Water contamination at source and supply is a common, yet grave problem that has been plaguing the world for decades now. While the repercussions are worrying enough, the lack of state action and public awareness elicit greater concerns.

According to the Center For Diseases Control and Prevention, the US boasts one of the safest drinking water systems in the world. Yet, the number of illnesses and infections attributed to public drinking water systems climb up to millions; a  stark contradiction to the claim.

A recent report by Reuters demonstrated how the manmade ‘forever chemicals’ are contaminating potable water in the US. You must have come across several similar reports every day. However, this greater emphasis on manufactured contaminants is stealing the limelight from the persistent and gravely toxic, naturally occurring contaminants like arsenic.

Young female scientist collecting water sample from sea.  Researchers are at beach during medical test. They are in protective workwear.

According to a practical study conducted by the United States Geological Survey, Arsenic was detected in about half of the sampled wells — one of the major sources of drinking water for the population. What’s more alarming is that about 7% of these wells recorded a potentially hazardous concentration of arsenic in the water.

To understand the complete scope of the problem, we have shed light on how arsenic in well water can affect us, our health, and how we can prevent it.

How Does Arsenic Get In Drinking Water?

Arsenic is a naturally occurring element generally found in rocks, soil, and stones. It forms the basic composition of our earth’s crust which makes it practically unavoidable. Arsenic’s substantial applications in various industries and agriculture, especially in the form of insecticides and fertilizers contribute heavily to the increased concentration of the element in the soil.

Besides being pumped out as effluents, the main cause of arsenic entering our drinking water is seeping. In natural water bodies, it seeps into the water through soil and rocks.

These rocks dissolve to further release large amounts of arsenic into the environment. The particles thus released are persistent, and often precipitate in the form of rain or snow. As a result, even the water bodies that are naturally low in arsenic concentration end up recording higher contamination.

What level of arsenic is safe in drinking water?

More than what we eat, we are what we drink. This means the more water we drink, the more we consume contaminants like arsenic.

The good news is that the national permissible value of arsenic is lowered to 10 ppb. Neither the industrially pumped arsenic nor that occurring in well water reaches our taps in dangerous concentrations.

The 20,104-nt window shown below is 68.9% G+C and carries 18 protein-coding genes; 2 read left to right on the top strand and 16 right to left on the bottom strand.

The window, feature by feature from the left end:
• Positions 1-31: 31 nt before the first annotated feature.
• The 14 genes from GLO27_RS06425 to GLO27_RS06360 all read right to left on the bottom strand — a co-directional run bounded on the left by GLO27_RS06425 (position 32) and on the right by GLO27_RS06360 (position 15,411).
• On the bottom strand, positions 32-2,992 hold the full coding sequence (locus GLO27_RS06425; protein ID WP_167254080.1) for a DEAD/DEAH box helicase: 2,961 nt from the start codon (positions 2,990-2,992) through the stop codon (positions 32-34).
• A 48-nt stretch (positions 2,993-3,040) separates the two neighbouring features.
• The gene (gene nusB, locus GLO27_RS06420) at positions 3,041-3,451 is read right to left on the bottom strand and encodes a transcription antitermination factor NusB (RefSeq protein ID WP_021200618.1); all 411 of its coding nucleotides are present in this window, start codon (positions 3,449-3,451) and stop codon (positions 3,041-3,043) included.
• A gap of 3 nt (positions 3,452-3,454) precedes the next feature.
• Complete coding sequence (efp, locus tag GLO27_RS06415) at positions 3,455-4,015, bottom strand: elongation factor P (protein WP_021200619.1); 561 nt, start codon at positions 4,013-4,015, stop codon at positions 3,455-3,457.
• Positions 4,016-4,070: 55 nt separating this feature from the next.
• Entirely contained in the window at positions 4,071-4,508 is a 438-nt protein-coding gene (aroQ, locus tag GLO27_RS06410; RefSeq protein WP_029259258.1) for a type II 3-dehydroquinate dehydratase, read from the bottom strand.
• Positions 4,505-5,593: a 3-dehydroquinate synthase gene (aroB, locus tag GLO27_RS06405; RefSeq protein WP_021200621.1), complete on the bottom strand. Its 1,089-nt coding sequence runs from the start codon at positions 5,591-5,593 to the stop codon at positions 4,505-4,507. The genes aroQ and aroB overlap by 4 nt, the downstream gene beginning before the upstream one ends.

The bad news is that arsenic is persistent, as discussed earlier. This means it stays in our bodies and long term exposure can cause serious repercussions.

Long-Term Health Effects Of Drinking Water With Arsenic.

An arsenic poisoning can present itself in the form of mild symptoms like headache, confusion, and drowsiness as well as severe ones like diarrhea, convulsions, and blood in the urine. However, this kind of poisoning is generally triggered when a person is suddenly exposed to higher concentrations of the toxic element.

Chemistry and science

When consumption or exposure to lower concentrations is consistent, it poses high health risks. It can affect our skin, cardiovascular, gastrointestinal, and even neurological systems. Neuropathy is in fact a common problem found among miners and smelters who are constantly involved with arsenic. Paralysis, liver disorders, and cancer are also widely observed as serious long term health implications of arsenic consumption.

How Can We Prevent And Solve The Problem Of Arsenic In Water?

With health implications as drastic as these, neglecting water treatments and purification is not an option, especially if your potable water source is a local well. Although there’s little that can be done to control the contaminant at the source, you can always filter and treat your water at home.

Arsenic is not a viable impurity that can be killed or eliminated by boiling or bleach-based disinfecting the water. Higher-order filtration techniques, however, can prove to be immensely helpful.

You can either opt for techniques like lime-based coagulation, reverse osmosis, ion exchange, distillation, or go for an easier alternative of specialized arsenic filters available in the market. These filters are generally designed to employ one of the above-mentioned techniques and can filter water right at the faucet to save you the water handling hassles.

Regardless of the technique that you go for, what’s ultimately important is keeping your water source’s health in check. Also remember to make sure what you consume believing to be purified, is pure in the true sense.

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  1. Sue

    Your style is very unique compared to
    other folks I have read stuff from.
    I appreciate you for posting when you’ve got the opportunity, Guess I will just book mark this page.

    • Laura Acoga MD

      I appreciate you like these articles; I try to do my best to deliver up-to-date and exciting content consistently. Any suggestions in terms of topics are always welcomed. Have a lovely weekend!

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